Last week, I attended an early career researcher conference in Valencia, Spain. As an historian, I was a bit of an odd duck in a conference fairly dominated by more quantitative methods, but that’s a discussion for another time. Today, I want to address a much more pertinent issue that came up in a roundtable discussion. The roundtable featured four speakers from academia, industry, policy, and politics, who discussed the relationship between our academic discipline and the real world of innovation and innovation policy that exists in business, policy, and politics.
The discussion started out pretty tame. The representatives from the academic, business, and policy spheres each had interesting things to say. To me, the most obvious theme to all their talks was that academics in innovation studies are still in a bit of an ivory tower. There are, apparently very few ways for academic ideas to find their way into business or policy practices. People working in business or policy rarely read academic journals, and while some of these people may have postgraduate training, the theoretical knowledge gained from this is not always relevant to their day-to-day work.
These ideas however, they were somewhat overshadowed by the speech delivered by David Hammerstein, a Green Party activist who was invited to represent the political sphere. Hammerstein wasn’t kidding when he warned that his talk would be a little bit confrontational. His speech aggressively criticized what he perceives as the blindness of scientists and other researchers to their social context, and used some very choice words to describe some of his least favourite research policies. Among his targets were the European Union’s experimental fusion reactor, and the common practice of private companies to turn the findings of publicly funded research into proprietary corporate secrets. The general thrust of his talk was that scientific and technological research needs to be better attuned to matters of genuine public interest, and that we PhD students need to promote public debate about scientific and technological issues.
I think that Hammerstein had a point. The social, political, economic, cultural, and environmental influence of scientific and technological research today is massive. And yet far too often, scientists and engineers are assumed to function in a sterile, apolitical world where they are servants only to objective natural truths and (maybe) economic incentives. It will not do for either the public or the scientists themselves to go on believing this. Science and technology are as political as anything else, not least because scientists and engineers are human beings with political opinions. As long as new technologies have the potential to bring about radical social changes, the public will have a stake in what kind of research is done, and how it is applied.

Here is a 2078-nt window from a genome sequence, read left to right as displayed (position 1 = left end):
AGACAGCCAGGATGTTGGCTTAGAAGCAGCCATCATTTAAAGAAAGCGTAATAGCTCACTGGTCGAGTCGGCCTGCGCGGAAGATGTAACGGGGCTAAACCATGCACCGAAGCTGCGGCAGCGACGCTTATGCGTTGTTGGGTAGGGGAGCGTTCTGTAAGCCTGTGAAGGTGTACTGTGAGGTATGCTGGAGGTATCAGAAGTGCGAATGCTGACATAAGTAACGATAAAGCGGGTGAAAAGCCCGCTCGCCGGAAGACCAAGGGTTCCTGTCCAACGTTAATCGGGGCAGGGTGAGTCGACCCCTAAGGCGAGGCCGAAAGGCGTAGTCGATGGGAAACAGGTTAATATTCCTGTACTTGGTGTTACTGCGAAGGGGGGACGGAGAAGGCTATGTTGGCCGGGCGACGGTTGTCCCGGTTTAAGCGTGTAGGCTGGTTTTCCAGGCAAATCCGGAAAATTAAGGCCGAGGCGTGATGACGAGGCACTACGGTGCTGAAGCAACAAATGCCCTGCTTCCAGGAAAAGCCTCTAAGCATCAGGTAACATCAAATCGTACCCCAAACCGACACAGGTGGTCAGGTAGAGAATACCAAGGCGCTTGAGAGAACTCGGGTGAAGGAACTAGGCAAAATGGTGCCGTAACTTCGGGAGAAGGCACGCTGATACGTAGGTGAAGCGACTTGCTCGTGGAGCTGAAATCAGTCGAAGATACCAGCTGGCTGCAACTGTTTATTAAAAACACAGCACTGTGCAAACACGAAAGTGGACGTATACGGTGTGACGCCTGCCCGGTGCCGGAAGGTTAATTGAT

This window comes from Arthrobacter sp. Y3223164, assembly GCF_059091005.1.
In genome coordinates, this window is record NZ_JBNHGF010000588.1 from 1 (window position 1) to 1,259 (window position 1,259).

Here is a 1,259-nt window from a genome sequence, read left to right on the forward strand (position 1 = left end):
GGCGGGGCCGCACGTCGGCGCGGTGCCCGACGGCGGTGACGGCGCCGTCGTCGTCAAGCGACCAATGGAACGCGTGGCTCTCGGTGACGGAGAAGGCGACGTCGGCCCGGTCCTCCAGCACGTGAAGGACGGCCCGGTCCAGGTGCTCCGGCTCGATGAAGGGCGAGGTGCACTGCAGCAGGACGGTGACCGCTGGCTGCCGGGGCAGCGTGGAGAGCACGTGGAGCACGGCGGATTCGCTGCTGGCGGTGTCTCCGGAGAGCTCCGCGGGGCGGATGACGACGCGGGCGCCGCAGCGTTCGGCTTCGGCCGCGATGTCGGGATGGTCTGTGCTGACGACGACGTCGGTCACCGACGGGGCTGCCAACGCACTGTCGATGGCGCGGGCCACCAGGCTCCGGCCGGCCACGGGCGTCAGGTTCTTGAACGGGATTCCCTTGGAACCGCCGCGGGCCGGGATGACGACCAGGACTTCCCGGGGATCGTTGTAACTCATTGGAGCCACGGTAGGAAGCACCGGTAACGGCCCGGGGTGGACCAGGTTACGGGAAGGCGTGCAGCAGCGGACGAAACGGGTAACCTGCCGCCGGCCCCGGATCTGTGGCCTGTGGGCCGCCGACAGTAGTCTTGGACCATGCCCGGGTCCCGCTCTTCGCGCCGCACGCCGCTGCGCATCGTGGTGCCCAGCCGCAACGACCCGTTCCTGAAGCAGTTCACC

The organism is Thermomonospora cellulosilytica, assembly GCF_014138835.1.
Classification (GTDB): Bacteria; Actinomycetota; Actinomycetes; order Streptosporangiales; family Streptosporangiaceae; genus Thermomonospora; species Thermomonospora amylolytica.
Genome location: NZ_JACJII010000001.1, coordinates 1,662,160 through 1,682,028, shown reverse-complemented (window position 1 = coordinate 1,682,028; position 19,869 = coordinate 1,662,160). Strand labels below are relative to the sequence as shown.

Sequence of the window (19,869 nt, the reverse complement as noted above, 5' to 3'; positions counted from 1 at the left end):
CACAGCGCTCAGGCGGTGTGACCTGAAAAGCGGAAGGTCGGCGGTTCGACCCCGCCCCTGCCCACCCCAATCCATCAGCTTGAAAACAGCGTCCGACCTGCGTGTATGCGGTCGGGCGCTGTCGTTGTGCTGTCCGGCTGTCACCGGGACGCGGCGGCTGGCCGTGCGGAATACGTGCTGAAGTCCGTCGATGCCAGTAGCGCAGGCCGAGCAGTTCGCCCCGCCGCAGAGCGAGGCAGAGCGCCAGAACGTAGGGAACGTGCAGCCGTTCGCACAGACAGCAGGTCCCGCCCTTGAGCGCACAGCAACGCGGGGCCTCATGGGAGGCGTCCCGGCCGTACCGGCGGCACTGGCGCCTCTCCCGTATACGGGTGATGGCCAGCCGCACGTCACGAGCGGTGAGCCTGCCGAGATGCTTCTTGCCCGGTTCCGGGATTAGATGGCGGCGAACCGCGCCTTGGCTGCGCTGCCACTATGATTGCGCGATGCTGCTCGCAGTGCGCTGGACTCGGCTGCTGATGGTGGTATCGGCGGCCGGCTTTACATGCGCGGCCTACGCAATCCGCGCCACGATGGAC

There are a few promising developments which might help the public realize that stake. Crowdfunding of both technology and science are fairly promising, as is the precendent set by Neil Degrasse Tyson’s Penny4NASA campaign”. But for the public to constructively engage with science and technology, they need to be able to critically evaluate science and technology. The good news here is that this critical engagement has been going on since at least the 1960s in at least three academic fields. History of Science and Technology has a tradition of considering scientific and technological achievements in light of their social context, Science and Technology Studies critically considers the links between science, technology and society and Innovation Studies attempts to describe the circumstances under which new technologies and practices are created. The bad news is that the public remains mostly ignorant about all three of these disciplines. It isn’t enough for a handful of academics to be discussing these things at conferences. The material complexity of the modern world demands that the public engage with these ideas as well.
And so I believe that it’s time for scholars in all three fields to start popularizing their work. In the fifty-odd years since their creation, all three of these disciplines have matured considerably and have made some impressive findings. The time is now ripe to diffuse that work more publicly. We need televised documentaries about the history of science and technology that explicitly link scientific and technological developments to their social contexts, rather than depicting great men of science. We need scholars active in science and technology studies to start writing science fiction which incorporates their ideas. We need innovation theorists to get involved in the discussion every time a politician tries to use words like “innovation” or “excellence” in soundbytes. And we need to bring all this research to bear on crucial societal problems such as climate change and medical research.
This is much easier said than done. If, as the roundtable pointed out, academic ideas have so little traction in policy and business, then the task of popularizing them among lay audiences will be extremely difficult. It will take some very clever people to take the arcane, academic jargon of these three fields and translate it into something that will interest the public. But the task is absolutely essential. If we are going to have more informed debates about scientific issues such as climate change and vaccination, or about technological ones such as pharmaceutical development and fusion power, then we need to make academic research about these things accessible to the public. Hopefully this blog can be a small part of that effort.